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ReactJS Lifecycle of Components

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In this article, we will learn how we can implement states in React and implement the lifecycle methods in React. These lifecycle methods are used to control the components at different stages from initialization till unmounting.

Phases in lifecycle of Components

  • Mounting(Component is added to the DOM)
  • Updating(Component is updated in the DOM)
  • Unmounting(Component is removed from the DOM)


Some of the basic lifecycle methods in React include render(), constructor, componentDidMount(), shouldComponentUpdate() etc.

Note: Since the version 16.3 of React some lifecycle methods like componentWillMount, componentWillReceiveProps, componentDidUpdate have been deprecated and are no longer in use. To use them we have to write UNSAFE_ before calling the method.

Let us see an example where we will implement state and lifecycle methods in React.

Open your react project directory and edit the Index.js file from the src folder.

First, we will create a timer without implementing state and lifecycle methods then we will see another example where we will update the state


import React from 'react';
import ReactDOM from 'react-dom';
function showTime() {
    const myElement = (
            <h1>Welcome to GeeksforGeeks!</h1>
            <h2>{new Date().toLocaleTimeString()}</h2>
setInterval(showTime, 1000)


Now what is the component in the above example? Actually, if you pay attention there is no component whatsoever. We are assigning a nested JSX element named “myElement” to contain the latest time and render the same every second, which is one of the worst ways to implement using React.

Creating clock by implementing state and lifecycle


We define the class to be “Clock” we must think of the process first. Our clock has exactly two parts one is the title this should be implemented using props as it will not be changing throughout the lifetime; the other part is the time itself that should be changed at each second. It is clear that we have to set an interval to update the state at each second and this should be done as soon as the clock component is mounted. Thus, we have to use a lifecycle function componentDidMount() where we will set an interval to update the state, and to make the app efficient we will use componentWillUnmount() method to clear the interval. Let us see the following implementation.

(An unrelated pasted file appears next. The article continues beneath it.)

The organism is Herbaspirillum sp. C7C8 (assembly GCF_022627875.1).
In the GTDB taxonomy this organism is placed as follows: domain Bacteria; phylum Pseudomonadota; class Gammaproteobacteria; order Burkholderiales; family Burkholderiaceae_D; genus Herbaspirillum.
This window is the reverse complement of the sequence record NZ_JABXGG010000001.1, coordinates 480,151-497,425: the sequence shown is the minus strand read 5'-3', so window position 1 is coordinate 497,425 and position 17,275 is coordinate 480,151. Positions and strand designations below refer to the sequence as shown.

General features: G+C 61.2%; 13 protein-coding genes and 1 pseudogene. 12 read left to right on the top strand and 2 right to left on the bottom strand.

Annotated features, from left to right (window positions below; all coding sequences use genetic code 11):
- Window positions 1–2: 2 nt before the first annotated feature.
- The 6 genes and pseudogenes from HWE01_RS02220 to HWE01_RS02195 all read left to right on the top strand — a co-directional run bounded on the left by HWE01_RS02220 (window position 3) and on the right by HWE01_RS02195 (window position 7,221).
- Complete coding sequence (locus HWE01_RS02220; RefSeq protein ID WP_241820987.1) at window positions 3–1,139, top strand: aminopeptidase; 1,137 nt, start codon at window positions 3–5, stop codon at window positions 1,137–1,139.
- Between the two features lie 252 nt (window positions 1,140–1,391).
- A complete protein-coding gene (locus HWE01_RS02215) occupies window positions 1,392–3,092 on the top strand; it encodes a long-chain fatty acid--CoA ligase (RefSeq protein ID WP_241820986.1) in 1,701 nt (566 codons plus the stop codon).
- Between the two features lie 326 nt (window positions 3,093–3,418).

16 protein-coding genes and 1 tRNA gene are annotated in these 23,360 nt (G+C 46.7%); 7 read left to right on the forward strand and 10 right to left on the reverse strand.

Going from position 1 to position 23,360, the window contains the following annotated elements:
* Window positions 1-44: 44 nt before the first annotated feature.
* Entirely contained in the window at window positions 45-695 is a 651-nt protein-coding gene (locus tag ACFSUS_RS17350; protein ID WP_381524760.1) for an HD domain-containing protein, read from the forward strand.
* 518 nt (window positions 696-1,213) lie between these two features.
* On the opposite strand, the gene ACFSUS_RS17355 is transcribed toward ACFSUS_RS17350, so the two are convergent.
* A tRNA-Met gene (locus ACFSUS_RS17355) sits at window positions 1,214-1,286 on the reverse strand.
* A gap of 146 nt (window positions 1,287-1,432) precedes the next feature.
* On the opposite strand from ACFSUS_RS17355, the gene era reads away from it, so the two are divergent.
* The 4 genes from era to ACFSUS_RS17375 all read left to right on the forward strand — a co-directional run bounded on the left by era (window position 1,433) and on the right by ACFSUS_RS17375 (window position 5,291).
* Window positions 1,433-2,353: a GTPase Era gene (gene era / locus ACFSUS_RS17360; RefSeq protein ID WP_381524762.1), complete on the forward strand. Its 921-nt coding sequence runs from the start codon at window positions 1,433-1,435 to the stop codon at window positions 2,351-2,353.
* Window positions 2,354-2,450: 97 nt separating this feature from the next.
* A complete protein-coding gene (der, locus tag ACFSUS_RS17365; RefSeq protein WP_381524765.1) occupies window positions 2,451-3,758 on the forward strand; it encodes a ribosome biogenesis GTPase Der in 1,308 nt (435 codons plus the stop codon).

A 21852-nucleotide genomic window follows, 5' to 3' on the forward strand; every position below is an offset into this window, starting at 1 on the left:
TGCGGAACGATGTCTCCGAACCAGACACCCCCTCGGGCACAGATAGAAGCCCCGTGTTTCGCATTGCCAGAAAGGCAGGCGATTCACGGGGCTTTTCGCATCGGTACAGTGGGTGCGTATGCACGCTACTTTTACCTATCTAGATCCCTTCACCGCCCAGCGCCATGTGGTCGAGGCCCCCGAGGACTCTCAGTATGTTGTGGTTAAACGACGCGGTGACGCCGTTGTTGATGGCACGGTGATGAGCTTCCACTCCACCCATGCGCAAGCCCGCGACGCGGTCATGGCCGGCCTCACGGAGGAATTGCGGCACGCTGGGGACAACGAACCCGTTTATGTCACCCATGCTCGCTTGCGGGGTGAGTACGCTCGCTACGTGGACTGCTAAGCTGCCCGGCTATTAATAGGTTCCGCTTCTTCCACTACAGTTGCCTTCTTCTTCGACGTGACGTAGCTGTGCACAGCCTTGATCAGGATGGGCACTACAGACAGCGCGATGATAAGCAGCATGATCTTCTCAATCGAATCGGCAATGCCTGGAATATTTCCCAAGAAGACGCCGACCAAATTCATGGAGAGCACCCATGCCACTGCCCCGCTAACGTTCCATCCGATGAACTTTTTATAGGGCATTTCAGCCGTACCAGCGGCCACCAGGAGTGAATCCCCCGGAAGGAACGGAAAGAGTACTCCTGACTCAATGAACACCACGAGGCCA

Open your react project directory and edit the Index.js file from src folder:



import React from 'react';
import ReactDOM from 'react-dom/client';
class Clock extends React.Component {
    constructor(props) {
        this.state = { time: new Date() };
    // As soon as the Clock is mounted.
    // Start the interval "timer".
    // Call tick() every second.
    componentDidMount() {
        this.timer = setInterval(
            () => this.tick(),
    // Before unmounting the Clock,
    // Clear the interval "Timer"
    // This step is a memory efficient step.
    componentWillUnmount() {
    // This function updates the state,
    // invokes re-render at each second.
    tick() {
            time: new Date()
    render() {
        return (
                <h1>Welcome to {this.props.title} !</h1>
const root = ReactDOM.createRoot(document.getElementById('root'));
    <Clock title="GeeksforGeeks" />



implementing state and lifecycle

Congratulations! You just created a React web app using States, Props, and some lifecycle methods. You might be asking is that all? No, it isn’t even a nibble of the whole platter stay tuned for the upcoming articles where we dive deeper into React and create some more projects on the go.

Last Updated : 23 Aug, 2023
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